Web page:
Layering skincare products can make each of the active ingredients you use more effective. Or, it can do the opposite. Certain combinations just don’t play nicely together, and when two ingredients clash, your skin ends up paying the price. To make sure you’re never caught up in the aftermath of product layering gone wrong, we called in Dr. Kraffert, board certified dermatologist and president of Amarte. He gave us the all of the information on the combinations to be avoided at all costs.
Keep reading to find out which ingredients you need to keep far away from each other!
“Decreased tolerability is a concern whenever exfoliants (physical or chemical) are combined,” Dr. Kraffert says. Because beta hydroxy acids, like salicylic acid, and benzoyl peroxide are both exfoliating ingredients, you run the risk of irritating your skin. Keep the two separate to prevent redness and peeling.
When layering vitamin C, you have to look out for active ingredient neutralization because antioxidants, like vitamin C, are inherently unstable. “Vitamin C is very pH sensitive, and mixing it with AHAs tends to substantially diminish its delivery within the skin,” Dr. Kraffert says. Powerful alpha hydroxy acids actually alter the pH level of vitamin C, which degrades its antioxidant properties.
Dr. Kraffert says there are a number of issues at play when combining AHAs or BHAs and retinoids. First, there’s the increased potential for irritation that comes with combining exfoliating acids (like gylcolic, lactic, and salicylic) with retinoids. And then, there’s the matter of ingredient deactivation. Like vitamin C, retinol can be somewhat unstable. Alpha hydroxy acid oxidizes it, making it less effective. So, you could end up with aggravated skin that’s not even reaping the benefits of your products.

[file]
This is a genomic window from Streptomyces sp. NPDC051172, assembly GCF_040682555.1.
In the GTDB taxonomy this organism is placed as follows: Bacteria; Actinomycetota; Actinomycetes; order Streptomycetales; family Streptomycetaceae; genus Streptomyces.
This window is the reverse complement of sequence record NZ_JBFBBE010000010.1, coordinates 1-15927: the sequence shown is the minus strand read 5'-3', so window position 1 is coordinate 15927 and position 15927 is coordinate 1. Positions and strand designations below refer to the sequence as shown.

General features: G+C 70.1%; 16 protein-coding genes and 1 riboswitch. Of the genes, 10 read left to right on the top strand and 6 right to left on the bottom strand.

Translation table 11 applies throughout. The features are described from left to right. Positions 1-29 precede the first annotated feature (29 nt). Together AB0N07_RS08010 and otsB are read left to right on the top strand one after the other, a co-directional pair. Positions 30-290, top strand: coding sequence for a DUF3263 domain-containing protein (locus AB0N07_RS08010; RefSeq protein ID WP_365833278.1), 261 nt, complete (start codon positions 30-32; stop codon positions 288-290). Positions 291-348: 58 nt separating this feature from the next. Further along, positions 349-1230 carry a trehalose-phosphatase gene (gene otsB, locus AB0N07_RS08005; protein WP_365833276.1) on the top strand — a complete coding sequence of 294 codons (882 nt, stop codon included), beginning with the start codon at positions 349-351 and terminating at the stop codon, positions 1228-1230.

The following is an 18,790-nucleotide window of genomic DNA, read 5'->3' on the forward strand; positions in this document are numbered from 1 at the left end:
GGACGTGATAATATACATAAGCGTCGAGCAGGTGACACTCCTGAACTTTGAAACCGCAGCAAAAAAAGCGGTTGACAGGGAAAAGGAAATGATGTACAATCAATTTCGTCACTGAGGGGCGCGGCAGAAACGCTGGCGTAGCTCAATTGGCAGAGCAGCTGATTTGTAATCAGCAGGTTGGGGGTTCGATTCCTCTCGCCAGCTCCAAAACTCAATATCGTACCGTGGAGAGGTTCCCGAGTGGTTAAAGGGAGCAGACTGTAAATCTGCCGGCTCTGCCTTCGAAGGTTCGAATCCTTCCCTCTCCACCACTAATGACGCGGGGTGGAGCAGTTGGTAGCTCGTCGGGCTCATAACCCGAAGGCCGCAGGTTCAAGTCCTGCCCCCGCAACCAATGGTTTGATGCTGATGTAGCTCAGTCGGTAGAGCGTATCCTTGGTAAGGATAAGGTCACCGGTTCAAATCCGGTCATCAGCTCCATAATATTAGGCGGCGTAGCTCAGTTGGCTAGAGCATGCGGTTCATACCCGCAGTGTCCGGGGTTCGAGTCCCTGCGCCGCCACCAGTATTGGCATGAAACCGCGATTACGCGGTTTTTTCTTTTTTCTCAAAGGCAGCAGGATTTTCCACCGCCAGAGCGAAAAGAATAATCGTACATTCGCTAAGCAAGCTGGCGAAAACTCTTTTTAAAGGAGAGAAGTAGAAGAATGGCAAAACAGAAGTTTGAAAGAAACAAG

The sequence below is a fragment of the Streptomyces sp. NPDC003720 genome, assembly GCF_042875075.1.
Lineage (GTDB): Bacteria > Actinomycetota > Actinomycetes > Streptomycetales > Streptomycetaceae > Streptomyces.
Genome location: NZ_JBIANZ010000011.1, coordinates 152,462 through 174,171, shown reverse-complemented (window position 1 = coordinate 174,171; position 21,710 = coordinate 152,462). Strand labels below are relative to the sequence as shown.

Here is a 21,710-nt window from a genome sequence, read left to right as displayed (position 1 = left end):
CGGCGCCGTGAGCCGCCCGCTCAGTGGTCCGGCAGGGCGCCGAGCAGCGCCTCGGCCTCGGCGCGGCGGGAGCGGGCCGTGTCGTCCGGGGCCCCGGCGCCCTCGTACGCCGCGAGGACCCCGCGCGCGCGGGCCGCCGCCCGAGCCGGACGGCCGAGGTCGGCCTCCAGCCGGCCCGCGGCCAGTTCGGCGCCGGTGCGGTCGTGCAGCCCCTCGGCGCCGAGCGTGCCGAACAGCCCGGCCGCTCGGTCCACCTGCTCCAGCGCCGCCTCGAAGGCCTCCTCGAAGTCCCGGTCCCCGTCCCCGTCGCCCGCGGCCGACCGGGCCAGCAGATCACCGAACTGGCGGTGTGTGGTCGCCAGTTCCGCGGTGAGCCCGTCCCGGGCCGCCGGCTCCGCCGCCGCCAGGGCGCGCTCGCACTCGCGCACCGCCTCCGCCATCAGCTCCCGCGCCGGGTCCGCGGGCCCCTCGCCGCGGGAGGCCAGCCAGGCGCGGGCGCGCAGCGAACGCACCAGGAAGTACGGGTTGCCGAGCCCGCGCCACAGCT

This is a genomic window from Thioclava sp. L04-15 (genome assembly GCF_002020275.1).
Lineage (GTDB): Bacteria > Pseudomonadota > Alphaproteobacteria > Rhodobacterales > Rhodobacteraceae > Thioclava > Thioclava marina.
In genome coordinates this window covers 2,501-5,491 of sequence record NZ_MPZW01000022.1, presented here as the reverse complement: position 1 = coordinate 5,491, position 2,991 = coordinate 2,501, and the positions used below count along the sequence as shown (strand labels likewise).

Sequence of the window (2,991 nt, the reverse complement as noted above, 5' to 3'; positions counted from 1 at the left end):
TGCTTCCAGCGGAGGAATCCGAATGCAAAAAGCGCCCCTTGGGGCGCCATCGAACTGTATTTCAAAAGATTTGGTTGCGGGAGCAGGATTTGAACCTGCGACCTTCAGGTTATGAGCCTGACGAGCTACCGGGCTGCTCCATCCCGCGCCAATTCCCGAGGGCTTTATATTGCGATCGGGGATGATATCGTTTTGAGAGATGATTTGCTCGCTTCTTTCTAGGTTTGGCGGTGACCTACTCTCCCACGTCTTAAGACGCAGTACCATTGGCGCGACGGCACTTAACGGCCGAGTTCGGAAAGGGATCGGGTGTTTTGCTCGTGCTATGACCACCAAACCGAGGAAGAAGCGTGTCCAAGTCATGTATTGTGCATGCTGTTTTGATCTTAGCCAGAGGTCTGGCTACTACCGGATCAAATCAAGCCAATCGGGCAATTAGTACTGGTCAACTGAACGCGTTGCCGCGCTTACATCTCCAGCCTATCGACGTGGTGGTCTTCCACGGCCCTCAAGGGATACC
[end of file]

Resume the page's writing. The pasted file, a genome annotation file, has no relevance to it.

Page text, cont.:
Perhaps this goes without saying, but we'll say it anyway: Don’t layer multiple retinols. To avoid inflaming your skin, use only one at a time. You’ll do more harm than good if you apply a retinol serum and top it off with retinol cream. “This includes taking care not to use your facial retinoids on the delicate eye area, followed by your retinol eye cream,” Dr. Kraffert says. The eye area is an easy spot to overdo it—be mindful of the active ingredients in your eye creams.
Have you been layering any of these off-limits combinations?